Recently I have found myself doing a lot of old people stuff.
I first noticed it when I was in Amsterdam. My friends there (who are all a few years older than me) were in a party mood. They went out every night until the sun came up. Not so much E and I. We'd go home at 2am at the latest. 5 hour sleep nights just don't play well with me. Don't get me wrong, I still like to go out, drink and be merry but I also like to be home and in my own bed not too long after midnight.
I couldn't even blame the jet lag - according to the jet lag I should have been able to stay up until the early morning hours with no problem.
On Queensnight - the party-night before Queensday - the day that everybody goes wild and orange - I even got a bit bothered by the crowds that had gotten to an uncomfortable level of drunkenness. Aggressiveness, mixed with touch of horny was buzzing in the air. I was wondering if there ever was a time when I liked that and I am pretty sure there was. Maybe I was just too waisted to notice back then.
I remember the first time I felt like I was no longer a spring chicken. It must have been 3 or 4 years ago. Two of my best friends and I went to Vondelpark with a bottle of wine in hand after dark. I spent every summer in Amsterdam, in my early 20s that way - wine in the park on a blanket. Cheap and romantic. When we tried to find a place to sit on the grass that day we found that wasn't a good idea. The grass was a bit wet and we didn't want to get grass stains on our nice pants. So we were looking for a bench to sit on. We found a bench but after about 5 minutes on the bench, mosquitos started attacking us.
Defeated, we decided to go to a bar instead.
But not only do I find myself not wanting to go out as much, I also have started talking like an old person. And I am realizing - I am not turning into my mom (as the world keeps on telling me I should) - I am turning into my grandma.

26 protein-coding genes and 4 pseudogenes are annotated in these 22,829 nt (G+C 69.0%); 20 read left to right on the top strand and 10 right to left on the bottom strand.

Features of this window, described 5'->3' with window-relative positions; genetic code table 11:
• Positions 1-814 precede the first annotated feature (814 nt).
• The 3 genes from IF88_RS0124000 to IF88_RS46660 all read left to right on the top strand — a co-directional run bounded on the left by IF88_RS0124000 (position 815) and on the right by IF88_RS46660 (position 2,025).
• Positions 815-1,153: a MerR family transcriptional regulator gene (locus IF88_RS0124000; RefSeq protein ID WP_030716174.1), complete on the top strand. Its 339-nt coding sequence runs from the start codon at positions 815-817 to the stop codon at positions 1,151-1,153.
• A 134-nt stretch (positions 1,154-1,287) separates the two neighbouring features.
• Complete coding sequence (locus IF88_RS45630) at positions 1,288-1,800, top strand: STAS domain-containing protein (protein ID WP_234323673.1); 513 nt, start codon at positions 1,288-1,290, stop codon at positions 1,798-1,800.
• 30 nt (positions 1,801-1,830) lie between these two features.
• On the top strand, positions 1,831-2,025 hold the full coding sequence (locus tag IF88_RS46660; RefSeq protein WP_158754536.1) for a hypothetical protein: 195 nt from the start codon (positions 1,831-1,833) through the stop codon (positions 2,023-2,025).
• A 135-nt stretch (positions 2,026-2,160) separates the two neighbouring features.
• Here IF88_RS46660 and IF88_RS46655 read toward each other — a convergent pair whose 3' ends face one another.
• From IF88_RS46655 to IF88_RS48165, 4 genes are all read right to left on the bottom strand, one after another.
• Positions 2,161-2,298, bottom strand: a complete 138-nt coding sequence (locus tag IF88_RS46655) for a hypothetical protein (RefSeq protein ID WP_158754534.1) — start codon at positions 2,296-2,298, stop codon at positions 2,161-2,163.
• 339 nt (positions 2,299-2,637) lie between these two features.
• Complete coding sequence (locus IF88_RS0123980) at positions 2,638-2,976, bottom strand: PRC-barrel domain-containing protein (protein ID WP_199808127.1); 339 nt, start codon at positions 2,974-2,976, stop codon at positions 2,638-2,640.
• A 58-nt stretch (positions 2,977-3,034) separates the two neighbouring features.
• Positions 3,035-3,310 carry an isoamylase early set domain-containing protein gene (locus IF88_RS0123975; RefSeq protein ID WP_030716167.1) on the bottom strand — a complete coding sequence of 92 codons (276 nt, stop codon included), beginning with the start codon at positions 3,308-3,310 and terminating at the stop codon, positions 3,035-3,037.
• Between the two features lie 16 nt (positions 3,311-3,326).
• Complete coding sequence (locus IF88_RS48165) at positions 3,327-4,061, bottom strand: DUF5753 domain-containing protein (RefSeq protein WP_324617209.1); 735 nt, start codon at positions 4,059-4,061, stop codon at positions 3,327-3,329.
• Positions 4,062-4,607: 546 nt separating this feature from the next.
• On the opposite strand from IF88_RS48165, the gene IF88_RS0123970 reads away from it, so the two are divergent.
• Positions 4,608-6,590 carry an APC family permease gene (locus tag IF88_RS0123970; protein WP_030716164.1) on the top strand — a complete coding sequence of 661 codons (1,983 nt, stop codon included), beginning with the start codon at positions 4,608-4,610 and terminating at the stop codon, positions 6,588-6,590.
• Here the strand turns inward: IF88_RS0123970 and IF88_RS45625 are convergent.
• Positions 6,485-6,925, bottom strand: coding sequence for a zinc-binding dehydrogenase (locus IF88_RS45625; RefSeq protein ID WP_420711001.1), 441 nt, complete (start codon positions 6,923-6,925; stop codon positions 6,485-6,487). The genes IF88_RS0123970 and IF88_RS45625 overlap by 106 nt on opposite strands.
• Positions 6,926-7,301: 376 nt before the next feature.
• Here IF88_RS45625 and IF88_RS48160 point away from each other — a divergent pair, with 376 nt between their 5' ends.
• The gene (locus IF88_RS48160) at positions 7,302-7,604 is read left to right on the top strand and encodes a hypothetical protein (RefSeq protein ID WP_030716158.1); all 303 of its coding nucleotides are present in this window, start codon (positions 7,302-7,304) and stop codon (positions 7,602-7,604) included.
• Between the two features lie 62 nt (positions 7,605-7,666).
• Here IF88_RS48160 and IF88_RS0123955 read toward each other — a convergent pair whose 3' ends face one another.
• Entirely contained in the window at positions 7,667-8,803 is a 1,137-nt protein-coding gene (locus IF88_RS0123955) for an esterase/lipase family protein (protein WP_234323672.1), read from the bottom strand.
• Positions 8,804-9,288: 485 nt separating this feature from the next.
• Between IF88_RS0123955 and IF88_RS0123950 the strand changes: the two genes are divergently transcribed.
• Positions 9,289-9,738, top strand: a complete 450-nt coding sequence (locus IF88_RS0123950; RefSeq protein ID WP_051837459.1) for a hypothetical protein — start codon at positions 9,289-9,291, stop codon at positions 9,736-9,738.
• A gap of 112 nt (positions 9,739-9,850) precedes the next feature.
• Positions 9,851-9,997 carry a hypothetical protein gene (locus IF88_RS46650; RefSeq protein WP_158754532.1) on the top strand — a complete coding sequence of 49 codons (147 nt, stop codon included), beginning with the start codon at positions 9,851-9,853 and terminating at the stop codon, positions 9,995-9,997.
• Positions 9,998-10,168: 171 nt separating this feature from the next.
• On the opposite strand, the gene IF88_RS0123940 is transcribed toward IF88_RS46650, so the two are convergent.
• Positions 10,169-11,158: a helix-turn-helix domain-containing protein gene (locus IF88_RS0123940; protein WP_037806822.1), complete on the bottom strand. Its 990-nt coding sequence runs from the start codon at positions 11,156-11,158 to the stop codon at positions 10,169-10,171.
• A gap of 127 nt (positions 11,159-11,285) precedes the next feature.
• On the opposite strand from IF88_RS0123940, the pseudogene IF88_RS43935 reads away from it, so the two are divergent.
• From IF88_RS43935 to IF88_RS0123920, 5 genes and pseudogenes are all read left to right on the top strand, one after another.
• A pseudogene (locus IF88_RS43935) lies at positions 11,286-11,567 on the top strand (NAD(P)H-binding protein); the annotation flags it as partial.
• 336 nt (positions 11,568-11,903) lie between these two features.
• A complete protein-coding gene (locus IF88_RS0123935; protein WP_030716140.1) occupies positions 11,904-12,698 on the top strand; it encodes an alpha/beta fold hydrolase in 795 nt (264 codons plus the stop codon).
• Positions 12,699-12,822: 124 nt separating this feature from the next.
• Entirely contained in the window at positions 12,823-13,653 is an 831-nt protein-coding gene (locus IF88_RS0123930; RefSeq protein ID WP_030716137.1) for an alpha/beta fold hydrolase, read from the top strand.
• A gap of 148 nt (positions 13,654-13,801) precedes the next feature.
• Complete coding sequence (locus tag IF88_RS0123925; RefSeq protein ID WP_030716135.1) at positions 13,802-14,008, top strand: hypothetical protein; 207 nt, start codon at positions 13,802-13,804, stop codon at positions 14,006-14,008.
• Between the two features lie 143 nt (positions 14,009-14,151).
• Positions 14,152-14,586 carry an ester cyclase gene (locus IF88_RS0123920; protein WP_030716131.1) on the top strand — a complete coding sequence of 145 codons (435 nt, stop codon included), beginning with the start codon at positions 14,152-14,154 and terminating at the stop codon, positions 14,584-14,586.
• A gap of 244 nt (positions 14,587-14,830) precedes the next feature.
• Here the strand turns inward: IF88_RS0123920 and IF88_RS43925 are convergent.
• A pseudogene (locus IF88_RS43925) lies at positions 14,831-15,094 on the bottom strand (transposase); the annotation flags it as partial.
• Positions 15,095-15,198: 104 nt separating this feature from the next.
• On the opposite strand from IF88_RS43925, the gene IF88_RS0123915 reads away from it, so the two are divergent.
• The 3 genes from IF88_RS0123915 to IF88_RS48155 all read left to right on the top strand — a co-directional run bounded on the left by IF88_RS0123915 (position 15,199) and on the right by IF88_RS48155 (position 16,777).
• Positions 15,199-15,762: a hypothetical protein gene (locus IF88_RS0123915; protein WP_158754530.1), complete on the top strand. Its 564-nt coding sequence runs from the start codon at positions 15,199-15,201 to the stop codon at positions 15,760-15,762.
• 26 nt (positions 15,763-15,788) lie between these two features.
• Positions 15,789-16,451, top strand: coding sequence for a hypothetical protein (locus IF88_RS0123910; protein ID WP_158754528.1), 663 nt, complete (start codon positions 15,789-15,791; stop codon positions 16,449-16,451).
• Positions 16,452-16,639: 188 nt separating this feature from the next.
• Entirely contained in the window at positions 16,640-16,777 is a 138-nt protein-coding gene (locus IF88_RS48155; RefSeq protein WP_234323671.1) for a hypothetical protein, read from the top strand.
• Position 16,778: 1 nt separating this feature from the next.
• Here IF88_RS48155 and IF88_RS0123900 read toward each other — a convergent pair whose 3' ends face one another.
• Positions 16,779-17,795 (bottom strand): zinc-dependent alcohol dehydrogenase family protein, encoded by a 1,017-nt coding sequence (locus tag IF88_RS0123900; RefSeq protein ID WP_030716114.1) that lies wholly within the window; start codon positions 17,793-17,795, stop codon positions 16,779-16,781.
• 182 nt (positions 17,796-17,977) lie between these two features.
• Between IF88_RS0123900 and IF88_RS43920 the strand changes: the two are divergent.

It is very odd. I had never been a fan of using sayings but now old Austrian proverbs pop up in my head like mushrooms in a forrest. My favorite one is "The only thing I HAVE TO DO is die!" as an answer to "But you HAVE TO!". Let me tell you one thing though - do not use this proverb on a 3.5 year old. It is apparently a very disturbing thing to say to a toddler.
Another favorite of my grandma, that I have to force back the urge to use: "A soccer player/indian (native American) doesn't know pain" in response to "Ouch!".
Another indicator that I am getting old is the reminiscing. Sometimes my husband and I reminisce back to times when there were no cell phones, no internet. One of my proudest teenager moments was when I aced an essay on evolution in my biology class. I wrote a five page essay on my old typewriter, I cut out pieces, I photocopied pictures of amoebas and monkeys and cut and pasted all of these manually into a, if I may say so, nicely written article on evolution of mankind which I then photocopied again to make it look like a magazine piece. I got the best grade in class and after that on every essay the kids in class (who had actual computers and color printers - but not the internet because people back then didn't have the internet yet) tried to outdo me with their presentations and their cutting and pasting. Today these things are not the same. I see it with my photography - I used to shoot film until only a few years ago and you can't do nearly as much editing with film. Nowadays you can be a mediocre photographer and still have acceptable photos if you know your editing (however I don't believe that you can cancel out bad photography all together by good editing).
I remember a conversation some friends recently had about the internet:
Friend 1: "What did people do when they had an argument about who is right back when they couldn't google it?"
Friend 2: "I don't know. I guess they went to the library and looked it up in a dictionary?"
Good old times.